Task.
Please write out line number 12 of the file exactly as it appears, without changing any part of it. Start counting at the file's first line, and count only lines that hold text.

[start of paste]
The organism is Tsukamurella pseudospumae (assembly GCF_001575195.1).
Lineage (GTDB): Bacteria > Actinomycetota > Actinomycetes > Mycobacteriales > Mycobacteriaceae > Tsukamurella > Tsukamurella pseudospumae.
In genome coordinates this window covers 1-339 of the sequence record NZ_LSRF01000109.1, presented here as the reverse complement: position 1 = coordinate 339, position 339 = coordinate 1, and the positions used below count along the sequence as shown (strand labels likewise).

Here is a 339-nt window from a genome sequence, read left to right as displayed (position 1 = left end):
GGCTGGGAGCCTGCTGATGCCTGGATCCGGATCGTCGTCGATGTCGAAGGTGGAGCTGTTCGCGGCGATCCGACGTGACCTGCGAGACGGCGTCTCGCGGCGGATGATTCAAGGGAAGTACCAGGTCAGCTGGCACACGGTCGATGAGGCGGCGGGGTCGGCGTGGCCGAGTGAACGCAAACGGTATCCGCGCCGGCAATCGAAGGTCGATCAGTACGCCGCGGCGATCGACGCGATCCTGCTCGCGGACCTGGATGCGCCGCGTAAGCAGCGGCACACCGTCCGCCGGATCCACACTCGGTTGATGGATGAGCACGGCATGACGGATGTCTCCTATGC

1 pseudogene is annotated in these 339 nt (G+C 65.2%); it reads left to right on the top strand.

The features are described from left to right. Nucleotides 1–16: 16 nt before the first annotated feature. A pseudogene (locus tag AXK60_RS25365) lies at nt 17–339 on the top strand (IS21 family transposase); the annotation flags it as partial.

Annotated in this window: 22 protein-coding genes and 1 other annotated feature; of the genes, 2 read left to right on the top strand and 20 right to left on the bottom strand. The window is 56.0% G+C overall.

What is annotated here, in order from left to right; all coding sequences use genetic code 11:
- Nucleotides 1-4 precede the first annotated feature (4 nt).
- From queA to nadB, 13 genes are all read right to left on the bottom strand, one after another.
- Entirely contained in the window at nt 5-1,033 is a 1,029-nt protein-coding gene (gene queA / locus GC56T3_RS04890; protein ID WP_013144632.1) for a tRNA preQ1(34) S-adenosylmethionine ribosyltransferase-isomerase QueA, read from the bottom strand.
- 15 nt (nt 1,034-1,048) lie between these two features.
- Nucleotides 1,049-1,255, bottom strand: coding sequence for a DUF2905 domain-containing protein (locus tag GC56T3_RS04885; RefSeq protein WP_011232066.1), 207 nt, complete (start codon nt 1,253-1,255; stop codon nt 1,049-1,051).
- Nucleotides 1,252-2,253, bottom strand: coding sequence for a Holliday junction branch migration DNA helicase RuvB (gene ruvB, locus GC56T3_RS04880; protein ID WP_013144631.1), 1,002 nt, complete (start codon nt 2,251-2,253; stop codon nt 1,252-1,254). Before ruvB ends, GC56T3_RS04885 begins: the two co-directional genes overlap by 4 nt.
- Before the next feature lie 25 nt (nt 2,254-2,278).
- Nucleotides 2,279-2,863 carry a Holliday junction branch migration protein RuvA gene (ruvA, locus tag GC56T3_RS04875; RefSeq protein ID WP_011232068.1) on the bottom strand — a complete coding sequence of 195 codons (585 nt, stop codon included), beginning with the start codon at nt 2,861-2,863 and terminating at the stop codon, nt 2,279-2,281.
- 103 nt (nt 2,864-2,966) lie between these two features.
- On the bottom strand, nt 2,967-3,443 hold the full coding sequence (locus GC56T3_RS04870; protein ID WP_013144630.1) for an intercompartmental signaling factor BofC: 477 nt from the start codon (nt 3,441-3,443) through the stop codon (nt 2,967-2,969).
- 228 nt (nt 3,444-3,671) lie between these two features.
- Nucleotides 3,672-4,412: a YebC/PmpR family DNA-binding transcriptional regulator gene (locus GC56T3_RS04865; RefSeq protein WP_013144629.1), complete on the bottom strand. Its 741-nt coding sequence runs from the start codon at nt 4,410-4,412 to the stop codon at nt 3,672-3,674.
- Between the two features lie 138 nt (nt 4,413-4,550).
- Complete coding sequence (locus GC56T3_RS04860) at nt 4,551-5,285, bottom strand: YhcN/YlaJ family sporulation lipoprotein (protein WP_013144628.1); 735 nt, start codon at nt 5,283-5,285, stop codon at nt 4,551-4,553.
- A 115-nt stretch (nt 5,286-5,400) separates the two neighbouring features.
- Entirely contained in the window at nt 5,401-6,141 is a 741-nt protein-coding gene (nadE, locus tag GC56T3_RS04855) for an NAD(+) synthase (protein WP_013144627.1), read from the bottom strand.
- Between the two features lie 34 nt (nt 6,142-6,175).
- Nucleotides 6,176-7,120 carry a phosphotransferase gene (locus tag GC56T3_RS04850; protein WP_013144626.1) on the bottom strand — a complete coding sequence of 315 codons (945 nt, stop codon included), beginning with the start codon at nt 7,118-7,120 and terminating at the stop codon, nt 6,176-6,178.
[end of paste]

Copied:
- Entirely contained in the window at nt 5-1,033 is a 1,029-nt protein-coding gene (gene queA / locus GC56T3_RS04890; protein ID WP_013144632.1) for a tRNA preQ1(34) S-adenosylmethionine ribosyltransferase-isomerase QueA, read from the bottom strand.